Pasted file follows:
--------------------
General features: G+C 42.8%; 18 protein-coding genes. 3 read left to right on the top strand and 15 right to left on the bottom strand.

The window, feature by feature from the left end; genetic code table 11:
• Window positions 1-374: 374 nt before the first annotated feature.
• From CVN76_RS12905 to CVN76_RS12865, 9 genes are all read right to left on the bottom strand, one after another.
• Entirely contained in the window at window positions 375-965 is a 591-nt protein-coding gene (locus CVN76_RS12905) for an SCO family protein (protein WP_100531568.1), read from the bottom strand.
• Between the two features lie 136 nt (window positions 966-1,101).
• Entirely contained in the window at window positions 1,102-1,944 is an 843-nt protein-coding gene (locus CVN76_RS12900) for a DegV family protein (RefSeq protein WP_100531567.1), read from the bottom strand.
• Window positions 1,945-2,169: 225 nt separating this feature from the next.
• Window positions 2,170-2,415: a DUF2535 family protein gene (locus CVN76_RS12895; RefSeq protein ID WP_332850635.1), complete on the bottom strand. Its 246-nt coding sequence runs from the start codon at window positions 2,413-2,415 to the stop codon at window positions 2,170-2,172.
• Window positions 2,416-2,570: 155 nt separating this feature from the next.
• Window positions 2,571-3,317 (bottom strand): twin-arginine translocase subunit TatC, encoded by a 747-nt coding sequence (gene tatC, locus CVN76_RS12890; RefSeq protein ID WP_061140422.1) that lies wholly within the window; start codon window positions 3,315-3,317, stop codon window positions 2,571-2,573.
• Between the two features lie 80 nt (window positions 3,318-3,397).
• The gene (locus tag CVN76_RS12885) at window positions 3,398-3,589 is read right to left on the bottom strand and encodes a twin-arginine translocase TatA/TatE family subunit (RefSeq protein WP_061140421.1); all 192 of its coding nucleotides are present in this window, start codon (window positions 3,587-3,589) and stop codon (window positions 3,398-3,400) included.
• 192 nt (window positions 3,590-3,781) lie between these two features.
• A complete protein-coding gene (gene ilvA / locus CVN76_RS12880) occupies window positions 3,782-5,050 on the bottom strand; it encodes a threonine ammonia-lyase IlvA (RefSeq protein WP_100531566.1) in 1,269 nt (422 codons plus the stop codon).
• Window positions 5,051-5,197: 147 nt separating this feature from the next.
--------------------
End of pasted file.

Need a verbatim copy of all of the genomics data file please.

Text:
General features: G+C 42.8%; 18 protein-coding genes. 3 read left to right on the top strand and 15 right to left on the bottom strand.

The window, feature by feature from the left end; genetic code table 11:
• Window positions 1-374: 374 nt before the first annotated feature.
• From CVN76_RS12905 to CVN76_RS12865, 9 genes are all read right to left on the bottom strand, one after another.
• Entirely contained in the window at window positions 375-965 is a 591-nt protein-coding gene (locus CVN76_RS12905) for an SCO family protein (protein WP_100531568.1), read from the bottom strand.
• Between the two features lie 136 nt (window positions 966-1,101).
• Entirely contained in the window at window positions 1,102-1,944 is an 843-nt protein-coding gene (locus CVN76_RS12900) for a DegV family protein (RefSeq protein WP_100531567.1), read from the bottom strand.
• Window positions 1,945-2,169: 225 nt separating this feature from the next.
• Window positions 2,170-2,415: a DUF2535 family protein gene (locus CVN76_RS12895; RefSeq protein ID WP_332850635.1), complete on the bottom strand. Its 246-nt coding sequence runs from the start codon at window positions 2,413-2,415 to the stop codon at window positions 2,170-2,172.
• Window positions 2,416-2,570: 155 nt separating this feature from the next.
• Window positions 2,571-3,317 (bottom strand): twin-arginine translocase subunit TatC, encoded by a 747-nt coding sequence (gene tatC, locus CVN76_RS12890; RefSeq protein ID WP_061140422.1) that lies wholly within the window; start codon window positions 3,315-3,317, stop codon window positions 2,571-2,573.
• Between the two features lie 80 nt (window positions 3,318-3,397).
• The gene (locus tag CVN76_RS12885) at window positions 3,398-3,589 is read right to left on the bottom strand and encodes a twin-arginine translocase TatA/TatE family subunit (RefSeq protein WP_061140421.1); all 192 of its coding nucleotides are present in this window, start codon (window positions 3,587-3,589) and stop codon (window positions 3,398-3,400) included.
• 192 nt (window positions 3,590-3,781) lie between these two features.
• A complete protein-coding gene (gene ilvA / locus CVN76_RS12880) occupies window positions 3,782-5,050 on the bottom strand; it encodes a threonine ammonia-lyase IlvA (RefSeq protein WP_100531566.1) in 1,269 nt (422 codons plus the stop codon).
• Window positions 5,051-5,197: 147 nt separating this feature from the next.